That being said, allowing these signatures to be public information allows third-party organizations to further check the authenticity of the signatures. For example, in Mass many signers had been tricked into signing an anti-gay initiative when they had intended to sign a Wine initiative (they were told they had to "sign twice"). (the group that published the signatures of anti-gay initiative petitions online and started this whole case) noticed all of the names that were on BOTH petitions, and contacted the individuals only to find out that a couple thousand had been tricked into signing the anti-gay initiative petition.

    But the issue is much bigger than this, of course. The initiative is a substitute for the traditional legislative process (that takes place in state legislatures). Just as the votes of our state congressmen are not anonymous, so also the individuals who are, in a sense, acting as congressmen should not be anonymous. You can't PROPOSE and QUALIFY state statutes without having to answer for that electoral involvement.

    Posted by: John | Apr 29, 2010 1:22:07 AM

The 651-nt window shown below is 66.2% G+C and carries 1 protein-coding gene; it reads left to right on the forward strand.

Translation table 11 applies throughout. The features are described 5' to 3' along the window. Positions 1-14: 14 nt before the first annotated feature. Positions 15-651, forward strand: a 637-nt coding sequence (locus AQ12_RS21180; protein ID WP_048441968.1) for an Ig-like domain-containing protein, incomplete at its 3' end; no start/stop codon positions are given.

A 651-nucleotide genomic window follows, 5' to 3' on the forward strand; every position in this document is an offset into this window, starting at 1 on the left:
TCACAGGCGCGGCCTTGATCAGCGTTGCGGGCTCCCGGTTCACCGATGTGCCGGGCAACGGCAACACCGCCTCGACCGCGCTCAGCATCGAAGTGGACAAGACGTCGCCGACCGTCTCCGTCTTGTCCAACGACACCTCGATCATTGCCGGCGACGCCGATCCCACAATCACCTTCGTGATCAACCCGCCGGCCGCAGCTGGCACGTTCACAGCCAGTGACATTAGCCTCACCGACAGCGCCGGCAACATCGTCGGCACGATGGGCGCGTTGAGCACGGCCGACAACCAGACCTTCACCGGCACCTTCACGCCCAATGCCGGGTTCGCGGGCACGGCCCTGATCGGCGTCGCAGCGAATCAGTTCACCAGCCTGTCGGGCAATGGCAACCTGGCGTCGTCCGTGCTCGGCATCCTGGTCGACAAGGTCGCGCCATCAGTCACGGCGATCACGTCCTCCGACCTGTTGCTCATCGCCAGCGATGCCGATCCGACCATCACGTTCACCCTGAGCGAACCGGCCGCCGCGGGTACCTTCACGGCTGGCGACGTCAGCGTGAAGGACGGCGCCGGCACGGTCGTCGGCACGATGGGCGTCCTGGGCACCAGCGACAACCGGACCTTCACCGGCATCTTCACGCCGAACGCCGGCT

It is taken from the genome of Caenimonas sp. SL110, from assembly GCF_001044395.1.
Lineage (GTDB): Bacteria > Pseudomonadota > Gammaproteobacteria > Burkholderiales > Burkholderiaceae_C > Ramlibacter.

16. remember, this is the court that decided that money = speech, so i am (pleasantly) surprised that scalia would take this stance. scotus has been commandeered by pro-corporate and anti-populist interest groups since monsanto-owned, stepin fethchit, perv, judge clarence thomas was installed by bush sr. i don't predict a sea change anytime soon. however, i hope our obsequious president will take secure hold of the reins of this one.

    Posted by: nic | Apr 29, 2010 3:16:22 AM

  17. So much confusion here, it's hard to know where to begin.

    First, the issue isn't petitions, but ballot initiatives. Petitions are not a organized, government-proscribed part of the legislative process. Ballot initiatives are.

    Second, the issue cannot solely be the veracity of the signatures. There can be measures designed to safeguard the process without making all the signatures entirely public. No one will be convinced entirely by that argument, as there are other means of accomlishing that goal without revealing the signatures.

    Finally, Scalia is wrong. Think past this one issue, folks! If you want unpopular measures to reach the ballot, securing the privacy of those who participate in the ballot iniative process is absolutely vital. We do not want potential employers to be able to lord one's political participation over one's head far, far into the future. If you chose to SPEAK, then yes, you don't have a right to expect privacy, but you shouldn't have your participation in a government-sanctioned part of the legislative process (the ballot initiative) made public. It wasn't long ago that people suffered reprisals for their votes. Think about other issues you support and how you might not wish your support to be made public, and that may cast it in a different light.